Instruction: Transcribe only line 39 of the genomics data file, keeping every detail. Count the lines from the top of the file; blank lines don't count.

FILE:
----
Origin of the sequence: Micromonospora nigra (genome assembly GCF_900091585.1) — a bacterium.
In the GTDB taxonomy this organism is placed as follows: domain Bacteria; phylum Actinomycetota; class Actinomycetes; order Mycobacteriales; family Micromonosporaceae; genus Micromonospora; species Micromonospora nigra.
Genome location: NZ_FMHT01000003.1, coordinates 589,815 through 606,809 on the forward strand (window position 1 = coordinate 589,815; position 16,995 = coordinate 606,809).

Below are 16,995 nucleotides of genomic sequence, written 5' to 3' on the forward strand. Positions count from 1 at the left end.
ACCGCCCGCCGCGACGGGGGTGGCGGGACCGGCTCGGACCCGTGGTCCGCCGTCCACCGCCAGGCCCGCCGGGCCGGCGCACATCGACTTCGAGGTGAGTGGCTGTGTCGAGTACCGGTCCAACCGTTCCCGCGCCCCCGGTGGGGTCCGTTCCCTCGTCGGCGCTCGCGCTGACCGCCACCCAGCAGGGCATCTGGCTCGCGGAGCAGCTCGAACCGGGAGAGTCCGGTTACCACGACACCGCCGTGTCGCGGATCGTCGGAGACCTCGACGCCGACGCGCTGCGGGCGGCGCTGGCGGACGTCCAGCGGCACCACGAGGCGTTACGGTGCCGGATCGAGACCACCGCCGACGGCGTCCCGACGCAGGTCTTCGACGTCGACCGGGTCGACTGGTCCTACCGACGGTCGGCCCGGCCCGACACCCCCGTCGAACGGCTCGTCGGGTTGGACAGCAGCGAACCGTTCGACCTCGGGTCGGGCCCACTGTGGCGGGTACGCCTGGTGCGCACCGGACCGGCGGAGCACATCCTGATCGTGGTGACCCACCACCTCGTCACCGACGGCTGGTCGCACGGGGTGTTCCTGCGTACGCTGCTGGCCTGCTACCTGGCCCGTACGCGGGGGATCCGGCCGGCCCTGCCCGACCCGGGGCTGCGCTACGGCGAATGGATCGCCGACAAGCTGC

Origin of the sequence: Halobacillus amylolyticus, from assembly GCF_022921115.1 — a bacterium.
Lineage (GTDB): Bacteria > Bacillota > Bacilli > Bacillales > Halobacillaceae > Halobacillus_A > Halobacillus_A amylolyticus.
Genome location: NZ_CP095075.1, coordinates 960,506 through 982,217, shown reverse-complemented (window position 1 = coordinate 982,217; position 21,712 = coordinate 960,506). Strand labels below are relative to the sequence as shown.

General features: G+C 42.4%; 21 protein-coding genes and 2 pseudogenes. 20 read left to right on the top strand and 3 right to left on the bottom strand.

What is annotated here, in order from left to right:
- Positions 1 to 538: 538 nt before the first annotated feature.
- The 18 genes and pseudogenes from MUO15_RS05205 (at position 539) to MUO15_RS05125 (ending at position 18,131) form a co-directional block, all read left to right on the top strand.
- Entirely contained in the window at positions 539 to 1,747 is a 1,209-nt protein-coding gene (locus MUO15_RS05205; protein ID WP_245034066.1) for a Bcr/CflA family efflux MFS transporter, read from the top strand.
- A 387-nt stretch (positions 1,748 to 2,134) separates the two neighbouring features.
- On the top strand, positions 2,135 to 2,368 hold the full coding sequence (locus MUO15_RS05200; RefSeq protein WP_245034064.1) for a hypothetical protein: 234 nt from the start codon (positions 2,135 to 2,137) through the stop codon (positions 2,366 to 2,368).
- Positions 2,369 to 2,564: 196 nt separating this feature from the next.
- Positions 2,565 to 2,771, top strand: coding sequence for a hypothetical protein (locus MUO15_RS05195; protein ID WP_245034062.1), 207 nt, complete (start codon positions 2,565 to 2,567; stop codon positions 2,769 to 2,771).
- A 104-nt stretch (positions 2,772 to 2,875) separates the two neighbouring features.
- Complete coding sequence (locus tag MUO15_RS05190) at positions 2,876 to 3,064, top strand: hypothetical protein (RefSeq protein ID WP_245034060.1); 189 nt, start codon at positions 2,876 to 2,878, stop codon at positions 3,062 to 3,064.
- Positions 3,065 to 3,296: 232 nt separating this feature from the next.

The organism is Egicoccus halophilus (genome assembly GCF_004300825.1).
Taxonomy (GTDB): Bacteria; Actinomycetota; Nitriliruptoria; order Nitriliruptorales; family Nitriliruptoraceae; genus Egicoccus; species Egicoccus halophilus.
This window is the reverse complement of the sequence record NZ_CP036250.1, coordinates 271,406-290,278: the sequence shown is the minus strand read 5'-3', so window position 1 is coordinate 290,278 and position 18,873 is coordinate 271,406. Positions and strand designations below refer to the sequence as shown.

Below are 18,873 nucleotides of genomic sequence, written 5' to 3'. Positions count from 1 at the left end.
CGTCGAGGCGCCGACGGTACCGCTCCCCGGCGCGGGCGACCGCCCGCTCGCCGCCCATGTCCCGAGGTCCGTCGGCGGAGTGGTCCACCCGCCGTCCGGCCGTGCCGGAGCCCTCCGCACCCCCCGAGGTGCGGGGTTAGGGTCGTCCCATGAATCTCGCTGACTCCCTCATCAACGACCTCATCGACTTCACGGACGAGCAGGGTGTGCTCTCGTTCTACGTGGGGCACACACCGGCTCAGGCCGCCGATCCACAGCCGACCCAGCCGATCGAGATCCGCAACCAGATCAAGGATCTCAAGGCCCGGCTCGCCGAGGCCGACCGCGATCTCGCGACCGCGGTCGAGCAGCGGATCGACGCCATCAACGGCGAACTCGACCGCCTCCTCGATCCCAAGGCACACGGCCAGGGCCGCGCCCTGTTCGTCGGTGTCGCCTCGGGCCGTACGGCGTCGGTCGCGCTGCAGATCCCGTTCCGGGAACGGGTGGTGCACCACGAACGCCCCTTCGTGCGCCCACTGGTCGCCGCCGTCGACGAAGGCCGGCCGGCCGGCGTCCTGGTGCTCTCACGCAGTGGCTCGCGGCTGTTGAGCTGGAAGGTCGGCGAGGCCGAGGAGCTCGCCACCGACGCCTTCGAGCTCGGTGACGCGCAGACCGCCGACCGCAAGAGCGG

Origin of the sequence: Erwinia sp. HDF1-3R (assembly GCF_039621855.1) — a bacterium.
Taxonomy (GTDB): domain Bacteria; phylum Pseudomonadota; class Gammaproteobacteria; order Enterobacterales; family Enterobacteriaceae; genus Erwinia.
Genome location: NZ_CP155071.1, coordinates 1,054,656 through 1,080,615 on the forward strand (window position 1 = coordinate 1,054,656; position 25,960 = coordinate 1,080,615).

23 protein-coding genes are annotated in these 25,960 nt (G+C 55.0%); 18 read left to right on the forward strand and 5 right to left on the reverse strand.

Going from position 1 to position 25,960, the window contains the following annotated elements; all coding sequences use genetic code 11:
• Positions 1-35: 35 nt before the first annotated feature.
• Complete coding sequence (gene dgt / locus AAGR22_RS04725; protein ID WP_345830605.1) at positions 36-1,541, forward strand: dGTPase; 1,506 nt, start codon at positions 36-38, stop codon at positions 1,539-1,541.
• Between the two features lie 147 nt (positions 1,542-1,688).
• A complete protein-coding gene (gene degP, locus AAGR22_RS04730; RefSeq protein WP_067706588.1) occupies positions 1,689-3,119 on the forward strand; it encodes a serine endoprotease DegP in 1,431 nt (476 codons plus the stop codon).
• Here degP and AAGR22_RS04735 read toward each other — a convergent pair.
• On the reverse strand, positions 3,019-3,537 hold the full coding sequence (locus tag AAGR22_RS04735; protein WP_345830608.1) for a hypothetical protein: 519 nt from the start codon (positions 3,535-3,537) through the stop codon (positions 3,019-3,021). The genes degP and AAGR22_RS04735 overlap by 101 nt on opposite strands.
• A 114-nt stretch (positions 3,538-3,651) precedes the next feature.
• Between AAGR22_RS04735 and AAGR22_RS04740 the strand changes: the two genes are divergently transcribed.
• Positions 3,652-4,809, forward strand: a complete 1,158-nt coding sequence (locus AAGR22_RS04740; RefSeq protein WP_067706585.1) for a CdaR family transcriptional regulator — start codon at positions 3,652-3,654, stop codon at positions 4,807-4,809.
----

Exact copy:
• Positions 3,652-4,809, forward strand: a complete 1,158-nt coding sequence (locus AAGR22_RS04740; RefSeq protein WP_067706585.1) for a CdaR family transcriptional regulator — start codon at positions 3,652-3,654, stop codon at positions 4,807-4,809.